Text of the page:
Baker - winner of the 1970 Southern 500 for Cotton Owens and the spring 1971 Rebel 400 for the Pettys - finished third. Isaac's #71 Dodge finished fourth with Hamilton at the wheel, and Marcis wheeled Nichels' STP Plymouth to fifth.

The race was the 25th of 51 times rivals Petty and Allison finished in the top two spots. Allison won his first of an eventual four career Southern 500 races. Petty also finished second in 1975 when Allison captured his third Southern 500.


Source: Spartanburg Herald
After going home, cooling off, and rethinking things following their awful Darlington trip, the Wood Brothers agreed to continue doing what the Wood Brothers do: race. When the teams arrived in Martinsville later in September, the famed 21 Mercury was there with Donnie Allison at the wheel.

Two races after Darlington in the National 500 at Charlotte, Marcis was back in Nichels' STP Pontiac. But after a heated argument with the crew over handling and tires, Marcis parked the car and quit the team.

Three races after Darlington at Dover, Lorenzen was back at the wheel of the STP Plymouth. Once again, however, Lorenzen's day ended early, and he again parted ways with the team.

TMC

September 6, 1982 - Southern 500

The 1982 Southern 500 was the 22nd race of a 30-race Winston Cup season, and was the next-to-last Southern 500 held on Monday - true Labor Day.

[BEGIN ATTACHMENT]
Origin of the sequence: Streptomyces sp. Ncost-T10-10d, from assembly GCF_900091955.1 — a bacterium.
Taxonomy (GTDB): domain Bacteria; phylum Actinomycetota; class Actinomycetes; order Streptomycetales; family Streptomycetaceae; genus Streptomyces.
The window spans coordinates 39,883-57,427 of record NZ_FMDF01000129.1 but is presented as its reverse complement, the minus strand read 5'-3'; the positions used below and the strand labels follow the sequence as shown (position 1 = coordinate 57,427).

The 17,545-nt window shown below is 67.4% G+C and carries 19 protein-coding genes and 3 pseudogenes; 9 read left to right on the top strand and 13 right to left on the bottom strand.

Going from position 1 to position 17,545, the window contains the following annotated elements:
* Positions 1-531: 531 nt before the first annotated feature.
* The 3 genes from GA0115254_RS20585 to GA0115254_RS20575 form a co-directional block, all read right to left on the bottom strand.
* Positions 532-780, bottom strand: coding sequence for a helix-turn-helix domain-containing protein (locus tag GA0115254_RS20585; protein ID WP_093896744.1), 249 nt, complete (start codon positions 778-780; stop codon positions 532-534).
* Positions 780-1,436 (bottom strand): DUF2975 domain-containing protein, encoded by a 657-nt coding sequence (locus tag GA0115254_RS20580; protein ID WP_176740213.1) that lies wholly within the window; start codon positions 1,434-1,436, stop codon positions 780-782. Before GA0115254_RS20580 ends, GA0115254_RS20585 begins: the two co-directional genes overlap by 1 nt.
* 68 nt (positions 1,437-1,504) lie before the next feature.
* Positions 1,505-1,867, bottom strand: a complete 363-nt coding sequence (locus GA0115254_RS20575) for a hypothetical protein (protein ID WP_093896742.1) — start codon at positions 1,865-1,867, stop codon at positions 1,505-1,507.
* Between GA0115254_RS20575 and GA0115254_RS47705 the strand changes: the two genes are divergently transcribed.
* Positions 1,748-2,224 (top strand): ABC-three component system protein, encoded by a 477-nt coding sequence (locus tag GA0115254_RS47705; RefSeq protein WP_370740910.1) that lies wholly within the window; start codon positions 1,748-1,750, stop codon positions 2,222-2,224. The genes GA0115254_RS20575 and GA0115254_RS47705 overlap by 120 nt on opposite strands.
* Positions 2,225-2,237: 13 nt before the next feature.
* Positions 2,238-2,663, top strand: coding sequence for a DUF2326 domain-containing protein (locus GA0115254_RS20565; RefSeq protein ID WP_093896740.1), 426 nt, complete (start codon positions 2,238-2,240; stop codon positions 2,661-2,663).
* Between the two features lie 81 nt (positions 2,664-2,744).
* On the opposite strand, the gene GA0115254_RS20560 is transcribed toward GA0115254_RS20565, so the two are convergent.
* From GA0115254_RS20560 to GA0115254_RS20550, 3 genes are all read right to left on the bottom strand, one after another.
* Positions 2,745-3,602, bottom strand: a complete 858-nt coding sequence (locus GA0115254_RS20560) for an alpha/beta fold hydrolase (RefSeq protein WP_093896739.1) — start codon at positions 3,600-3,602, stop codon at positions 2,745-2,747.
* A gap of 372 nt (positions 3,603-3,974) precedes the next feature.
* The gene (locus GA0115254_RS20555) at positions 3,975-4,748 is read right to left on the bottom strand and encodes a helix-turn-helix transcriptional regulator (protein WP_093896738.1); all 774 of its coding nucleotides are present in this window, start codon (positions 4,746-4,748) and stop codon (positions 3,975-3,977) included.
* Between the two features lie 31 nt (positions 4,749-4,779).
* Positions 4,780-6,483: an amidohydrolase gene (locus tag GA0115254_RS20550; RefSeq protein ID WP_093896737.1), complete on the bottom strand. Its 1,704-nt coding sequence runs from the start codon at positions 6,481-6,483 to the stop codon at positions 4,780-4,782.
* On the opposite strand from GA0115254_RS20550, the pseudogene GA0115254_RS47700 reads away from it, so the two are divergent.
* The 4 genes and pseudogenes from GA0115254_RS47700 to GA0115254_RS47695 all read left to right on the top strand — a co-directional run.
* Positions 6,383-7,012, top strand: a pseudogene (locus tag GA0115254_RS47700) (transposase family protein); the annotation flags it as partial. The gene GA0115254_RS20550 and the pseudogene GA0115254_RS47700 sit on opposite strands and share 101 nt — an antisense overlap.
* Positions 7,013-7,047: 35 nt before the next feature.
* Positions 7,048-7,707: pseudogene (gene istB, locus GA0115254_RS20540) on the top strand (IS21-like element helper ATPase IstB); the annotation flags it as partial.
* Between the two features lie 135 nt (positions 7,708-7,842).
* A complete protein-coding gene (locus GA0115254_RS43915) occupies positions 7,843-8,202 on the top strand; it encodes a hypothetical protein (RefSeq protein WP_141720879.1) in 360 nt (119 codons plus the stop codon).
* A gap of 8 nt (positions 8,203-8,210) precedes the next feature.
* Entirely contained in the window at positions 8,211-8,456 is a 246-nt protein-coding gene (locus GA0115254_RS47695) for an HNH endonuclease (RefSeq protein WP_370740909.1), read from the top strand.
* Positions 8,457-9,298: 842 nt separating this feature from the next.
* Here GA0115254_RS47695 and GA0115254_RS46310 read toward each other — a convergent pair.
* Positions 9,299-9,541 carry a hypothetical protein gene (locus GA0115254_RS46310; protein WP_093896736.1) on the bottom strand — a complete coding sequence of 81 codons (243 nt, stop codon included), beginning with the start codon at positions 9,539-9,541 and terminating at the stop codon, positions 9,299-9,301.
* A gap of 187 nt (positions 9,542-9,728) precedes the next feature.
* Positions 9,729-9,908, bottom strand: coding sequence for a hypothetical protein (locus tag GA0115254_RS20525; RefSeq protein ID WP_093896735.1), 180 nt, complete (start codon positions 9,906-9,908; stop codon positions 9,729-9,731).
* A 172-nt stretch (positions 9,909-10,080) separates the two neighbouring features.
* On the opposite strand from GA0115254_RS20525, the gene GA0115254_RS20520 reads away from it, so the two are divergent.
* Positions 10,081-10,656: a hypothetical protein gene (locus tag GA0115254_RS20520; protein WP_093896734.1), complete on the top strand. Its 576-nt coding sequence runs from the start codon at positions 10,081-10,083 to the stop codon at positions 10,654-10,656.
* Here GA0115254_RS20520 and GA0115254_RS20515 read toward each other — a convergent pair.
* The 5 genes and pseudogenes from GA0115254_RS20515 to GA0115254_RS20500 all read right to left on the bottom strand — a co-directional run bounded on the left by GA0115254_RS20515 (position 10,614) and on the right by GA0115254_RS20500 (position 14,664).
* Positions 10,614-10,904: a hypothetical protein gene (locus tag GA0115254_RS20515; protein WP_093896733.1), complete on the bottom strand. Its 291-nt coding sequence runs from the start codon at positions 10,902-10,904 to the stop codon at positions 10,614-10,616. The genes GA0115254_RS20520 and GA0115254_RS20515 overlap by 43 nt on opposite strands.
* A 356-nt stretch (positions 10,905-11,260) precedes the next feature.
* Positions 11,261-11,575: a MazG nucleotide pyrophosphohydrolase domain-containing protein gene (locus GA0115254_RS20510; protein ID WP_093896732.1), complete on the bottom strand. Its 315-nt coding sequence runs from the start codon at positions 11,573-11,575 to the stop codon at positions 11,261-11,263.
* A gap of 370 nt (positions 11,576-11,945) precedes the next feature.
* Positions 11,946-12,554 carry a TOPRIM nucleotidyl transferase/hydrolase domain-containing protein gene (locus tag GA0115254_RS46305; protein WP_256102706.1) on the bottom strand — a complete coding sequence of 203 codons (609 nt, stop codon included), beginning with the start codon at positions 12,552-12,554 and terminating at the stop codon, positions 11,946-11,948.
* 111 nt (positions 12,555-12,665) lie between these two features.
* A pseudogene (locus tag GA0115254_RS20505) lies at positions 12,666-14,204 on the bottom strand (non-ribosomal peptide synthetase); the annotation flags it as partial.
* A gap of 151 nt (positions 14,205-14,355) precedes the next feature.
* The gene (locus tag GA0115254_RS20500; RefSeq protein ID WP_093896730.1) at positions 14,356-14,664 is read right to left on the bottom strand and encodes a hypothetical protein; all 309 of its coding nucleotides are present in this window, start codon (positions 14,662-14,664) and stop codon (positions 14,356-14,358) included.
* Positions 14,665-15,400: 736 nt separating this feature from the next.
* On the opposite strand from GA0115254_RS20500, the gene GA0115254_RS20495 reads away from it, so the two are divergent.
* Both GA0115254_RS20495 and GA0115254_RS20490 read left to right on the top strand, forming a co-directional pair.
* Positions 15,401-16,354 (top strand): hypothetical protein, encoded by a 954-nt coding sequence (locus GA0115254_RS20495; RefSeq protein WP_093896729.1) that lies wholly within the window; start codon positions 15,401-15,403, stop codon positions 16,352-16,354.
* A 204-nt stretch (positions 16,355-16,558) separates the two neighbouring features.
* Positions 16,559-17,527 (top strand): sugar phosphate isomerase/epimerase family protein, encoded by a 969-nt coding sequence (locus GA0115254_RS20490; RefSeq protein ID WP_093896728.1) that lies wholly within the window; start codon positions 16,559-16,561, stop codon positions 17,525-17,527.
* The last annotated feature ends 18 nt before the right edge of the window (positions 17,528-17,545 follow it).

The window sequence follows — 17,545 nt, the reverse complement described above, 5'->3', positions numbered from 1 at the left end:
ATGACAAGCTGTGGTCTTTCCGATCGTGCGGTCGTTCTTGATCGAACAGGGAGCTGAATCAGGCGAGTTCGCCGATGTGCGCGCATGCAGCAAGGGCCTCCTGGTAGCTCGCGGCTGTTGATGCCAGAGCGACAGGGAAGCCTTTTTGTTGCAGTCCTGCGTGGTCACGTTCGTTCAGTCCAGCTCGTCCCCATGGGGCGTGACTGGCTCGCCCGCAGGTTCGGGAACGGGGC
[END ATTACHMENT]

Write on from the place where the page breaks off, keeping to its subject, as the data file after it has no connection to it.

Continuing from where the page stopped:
The season's points battle was shaping up as a repeat of 1981. Bobby Allison and Darrell Waltrip were again pushing one another week to week, race to race. Terry Labonte, three years removed from his rookie season, was thick in the mix as well. But on a pleasantly warm, late summer day at Darlington in September 1982, the three of them took a backseat to a few other legends of the era.

Source: Motor Racing Programme Covers
As shown above, the Wood Brothers were featured on the program cover along with their driver Neil Bonnett. Throughout the 1970s, the Woods' 21 Mercury frequently won the pole with David Pearson. The two parted ways in 1979, and Pearson raced only in selected Cup races afterwards.

But the Silver Fox never forgot his way around Darlington. Sure enough, in a Bobby Hawkins-owned, Chattanooga Chew-sponsored #03 Buick, Pearson again won the pole. The top spot was Pearson's last career pole and his twelfth at Darlington.

Source: Spartanburg Herald Journal
Waltrip and Allison kept each other in sight and were both quick in qualifying. Waltrip lined up alongside Pearson, and Allison started third. Joe Ruttman and Dale Earnhardt in Bud Moore's Ford rounded out the top 5 starters.

Miss Cathy Lee Knauss won the traditional Miss Southern 500 pageant held before each year's race. Though it's uncertain that she was related to Chad Knauss, rumor has it she asked for a rules interpretation for the talent and swimsuit components of the contest.

Source: Sumter Daily Item via Google News Archive
Kyle Petty qualified 24th in Hoss Ellington's STP/UNO Chevrolet. The Southern 500 was the only time Hoss fielded a Chevy in 1982 for Kyle or any of his other drivers that year (Benny Parsons, Donnie Allison, and Buddy Baker). One is led to wonder if Hoss leased the car from another team to see if it would race better than the other cars he'd used that year.